The Tim Ferriss Show | 21 December 2022 | 2h 05m | Listen Later | Podcasts | Spotify
Interview with Jonathan Haidt, about The Righteous Mind and The Coddling of the American Mind, the Heterodox Academy, why he no longer gets angry, safe spaces and character cancellation, Jon Stuart Mill on viewpoint diversity, social media, free-range parenting, the benefits of tough coaching, stoicism, and more.
Rationally Speaking | 18 February 2021 | 1h 06m | Listen Later | iTunes
Interview with Jonathan Haidt about his book The Righteous Mind: Why Good People Are Divided by Politics and Religion. Discusses his Moral Foundations Theory and whether liberals should expand their moral horizons by learning to think like conservatives.
On Being with Krista Tippett | 2 June 2016 | 0h 51m | Listen Later | iTunes
Discusses the evolution of culture and conscience with Jonathan Haidt and Melvin Konner. Jonathan Haidt is studying the relationship between capitalism and moral evolution. The liberal view of capitalism as essentially exploitative may remain alive and well, Haidt says, but the ironic truth of history is that capitalism actually generates liberal values as it takes root in societies.
The Ezra Klein Show | 26 November 2018 | 1h 53m | Listen Later | iTunes
Interview with Jonathan Haidt on the ideas in The Coddling of the American Mind. Insightful on the costs of being overly protective and focusing on injustice. Debates the right balance between nurturing antifragility in the face of injustice versus entrenching societal injustice.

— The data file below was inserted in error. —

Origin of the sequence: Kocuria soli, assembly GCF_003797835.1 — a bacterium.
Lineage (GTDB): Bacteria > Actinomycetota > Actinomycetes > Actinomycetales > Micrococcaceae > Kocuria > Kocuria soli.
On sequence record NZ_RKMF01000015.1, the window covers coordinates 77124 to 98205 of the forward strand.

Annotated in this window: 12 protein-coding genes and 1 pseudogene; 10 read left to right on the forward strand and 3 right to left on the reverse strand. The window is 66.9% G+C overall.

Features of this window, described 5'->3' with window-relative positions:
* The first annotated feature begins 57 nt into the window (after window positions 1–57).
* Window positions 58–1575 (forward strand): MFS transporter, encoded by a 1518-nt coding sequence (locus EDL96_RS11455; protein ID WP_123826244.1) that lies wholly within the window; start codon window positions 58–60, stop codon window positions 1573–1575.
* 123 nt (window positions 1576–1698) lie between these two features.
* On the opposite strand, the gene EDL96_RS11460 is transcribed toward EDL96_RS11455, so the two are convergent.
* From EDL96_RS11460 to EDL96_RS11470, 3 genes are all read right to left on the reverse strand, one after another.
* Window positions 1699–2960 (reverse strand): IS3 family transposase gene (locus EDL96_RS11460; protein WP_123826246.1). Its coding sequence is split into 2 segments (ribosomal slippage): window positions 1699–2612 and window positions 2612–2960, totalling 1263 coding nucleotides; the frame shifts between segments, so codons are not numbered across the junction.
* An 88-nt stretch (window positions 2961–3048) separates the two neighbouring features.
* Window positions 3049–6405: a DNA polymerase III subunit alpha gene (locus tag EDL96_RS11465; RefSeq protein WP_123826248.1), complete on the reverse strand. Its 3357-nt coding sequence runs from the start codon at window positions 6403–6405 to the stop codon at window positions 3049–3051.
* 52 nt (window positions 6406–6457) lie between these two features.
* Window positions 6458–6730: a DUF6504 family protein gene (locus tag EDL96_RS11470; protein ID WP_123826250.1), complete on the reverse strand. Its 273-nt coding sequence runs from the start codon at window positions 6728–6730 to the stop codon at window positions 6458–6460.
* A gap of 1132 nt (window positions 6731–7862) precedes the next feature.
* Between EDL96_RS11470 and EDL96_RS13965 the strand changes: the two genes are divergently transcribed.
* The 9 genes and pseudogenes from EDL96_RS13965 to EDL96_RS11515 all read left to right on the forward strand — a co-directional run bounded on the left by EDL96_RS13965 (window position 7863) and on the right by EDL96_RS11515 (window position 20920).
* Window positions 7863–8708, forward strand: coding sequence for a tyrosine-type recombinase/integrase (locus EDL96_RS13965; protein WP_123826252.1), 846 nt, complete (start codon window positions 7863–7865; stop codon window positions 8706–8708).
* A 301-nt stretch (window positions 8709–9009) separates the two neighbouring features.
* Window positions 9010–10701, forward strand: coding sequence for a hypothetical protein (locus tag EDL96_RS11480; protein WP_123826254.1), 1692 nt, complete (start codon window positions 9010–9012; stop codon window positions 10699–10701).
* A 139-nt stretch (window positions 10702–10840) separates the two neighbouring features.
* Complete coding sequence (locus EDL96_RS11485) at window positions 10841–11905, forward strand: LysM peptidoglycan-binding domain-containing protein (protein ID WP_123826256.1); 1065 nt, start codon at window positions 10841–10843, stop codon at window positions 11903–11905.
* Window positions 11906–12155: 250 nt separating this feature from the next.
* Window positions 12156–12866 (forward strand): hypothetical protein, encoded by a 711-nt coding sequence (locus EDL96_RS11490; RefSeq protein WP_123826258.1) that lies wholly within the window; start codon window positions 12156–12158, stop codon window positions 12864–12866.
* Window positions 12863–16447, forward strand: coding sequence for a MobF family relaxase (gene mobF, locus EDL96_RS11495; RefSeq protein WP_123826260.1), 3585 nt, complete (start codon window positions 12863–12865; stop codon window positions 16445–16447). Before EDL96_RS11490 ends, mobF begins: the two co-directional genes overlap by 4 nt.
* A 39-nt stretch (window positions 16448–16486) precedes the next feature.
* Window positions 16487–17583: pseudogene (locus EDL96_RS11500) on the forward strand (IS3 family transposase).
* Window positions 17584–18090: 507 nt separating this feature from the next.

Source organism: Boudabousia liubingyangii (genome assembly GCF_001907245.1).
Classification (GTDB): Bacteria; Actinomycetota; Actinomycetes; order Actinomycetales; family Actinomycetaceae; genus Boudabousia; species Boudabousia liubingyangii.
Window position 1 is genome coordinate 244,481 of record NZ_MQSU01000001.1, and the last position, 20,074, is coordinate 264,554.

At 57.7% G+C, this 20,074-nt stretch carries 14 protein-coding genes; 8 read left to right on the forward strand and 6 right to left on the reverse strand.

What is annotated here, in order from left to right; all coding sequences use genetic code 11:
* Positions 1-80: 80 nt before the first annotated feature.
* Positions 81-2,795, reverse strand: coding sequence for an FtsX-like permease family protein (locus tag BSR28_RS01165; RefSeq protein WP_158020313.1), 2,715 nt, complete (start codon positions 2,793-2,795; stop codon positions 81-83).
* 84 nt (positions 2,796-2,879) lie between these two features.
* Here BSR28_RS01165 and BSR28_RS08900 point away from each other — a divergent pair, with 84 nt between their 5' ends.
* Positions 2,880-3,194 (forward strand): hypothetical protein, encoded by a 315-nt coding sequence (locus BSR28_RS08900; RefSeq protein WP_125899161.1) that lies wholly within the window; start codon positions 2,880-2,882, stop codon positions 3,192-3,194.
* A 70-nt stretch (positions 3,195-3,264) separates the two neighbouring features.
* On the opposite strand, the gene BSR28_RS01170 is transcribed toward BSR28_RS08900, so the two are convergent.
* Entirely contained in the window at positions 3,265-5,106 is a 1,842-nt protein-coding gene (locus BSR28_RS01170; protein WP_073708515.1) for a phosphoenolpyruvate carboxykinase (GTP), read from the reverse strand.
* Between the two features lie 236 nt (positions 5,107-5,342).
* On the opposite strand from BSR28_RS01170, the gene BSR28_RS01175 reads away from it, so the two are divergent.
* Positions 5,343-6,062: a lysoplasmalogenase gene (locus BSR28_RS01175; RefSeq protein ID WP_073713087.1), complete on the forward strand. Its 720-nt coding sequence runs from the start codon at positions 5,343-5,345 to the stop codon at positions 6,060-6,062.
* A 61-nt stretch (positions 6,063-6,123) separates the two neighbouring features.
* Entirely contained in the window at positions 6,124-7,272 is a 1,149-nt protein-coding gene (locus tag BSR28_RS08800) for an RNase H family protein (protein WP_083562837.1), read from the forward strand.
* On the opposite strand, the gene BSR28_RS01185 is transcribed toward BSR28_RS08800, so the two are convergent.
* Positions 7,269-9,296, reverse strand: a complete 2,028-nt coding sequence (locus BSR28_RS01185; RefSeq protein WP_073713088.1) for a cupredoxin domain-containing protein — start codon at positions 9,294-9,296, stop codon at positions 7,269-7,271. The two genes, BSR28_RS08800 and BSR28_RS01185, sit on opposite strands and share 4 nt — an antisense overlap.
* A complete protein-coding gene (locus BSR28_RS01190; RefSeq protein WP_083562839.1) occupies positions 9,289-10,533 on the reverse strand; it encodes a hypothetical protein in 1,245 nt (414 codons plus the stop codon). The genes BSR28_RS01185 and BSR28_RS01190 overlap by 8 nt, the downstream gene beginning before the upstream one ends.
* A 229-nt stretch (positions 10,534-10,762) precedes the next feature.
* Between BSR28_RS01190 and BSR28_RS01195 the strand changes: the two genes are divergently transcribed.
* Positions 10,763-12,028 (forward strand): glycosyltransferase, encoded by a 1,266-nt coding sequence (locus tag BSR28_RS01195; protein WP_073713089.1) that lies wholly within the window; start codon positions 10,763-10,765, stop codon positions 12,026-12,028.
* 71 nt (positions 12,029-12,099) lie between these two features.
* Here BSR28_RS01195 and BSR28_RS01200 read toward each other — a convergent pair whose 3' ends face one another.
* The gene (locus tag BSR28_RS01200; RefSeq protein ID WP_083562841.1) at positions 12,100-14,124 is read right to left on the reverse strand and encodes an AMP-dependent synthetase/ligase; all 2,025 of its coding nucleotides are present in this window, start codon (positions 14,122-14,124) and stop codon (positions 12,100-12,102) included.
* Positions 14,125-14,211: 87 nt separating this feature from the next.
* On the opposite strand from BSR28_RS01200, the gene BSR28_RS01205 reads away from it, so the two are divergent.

Making Sense with Sam Harris | 9 September 2018 | 1h 36m | Listen Later | iTunes
Interview with Jonathan Haidt about the ideas in The Coddling of the American Mind. Covers hostility to free speech, recent moral panics on campus, the role of intentions in ethical life, the economics of prestige in “call out” culture, bigotry, systemic racism and the paradox of progress.
EconTalk | 20 January 2014 | 1h 03m | Listen Later
Interview with Jonathan Haidt, author of The Righteous Mind, discussing the nature of human nature, and how our brain affects our morality and politics. Haidt argues that reason often serves our emotions rather than the mind being in charge. We can be less interested in the truth and more interested in finding facts and stories that fit preconceived narratives and ideology. Haidt tries to understand why people come to different visions of morality and politics and how we might understand each other despite those differences.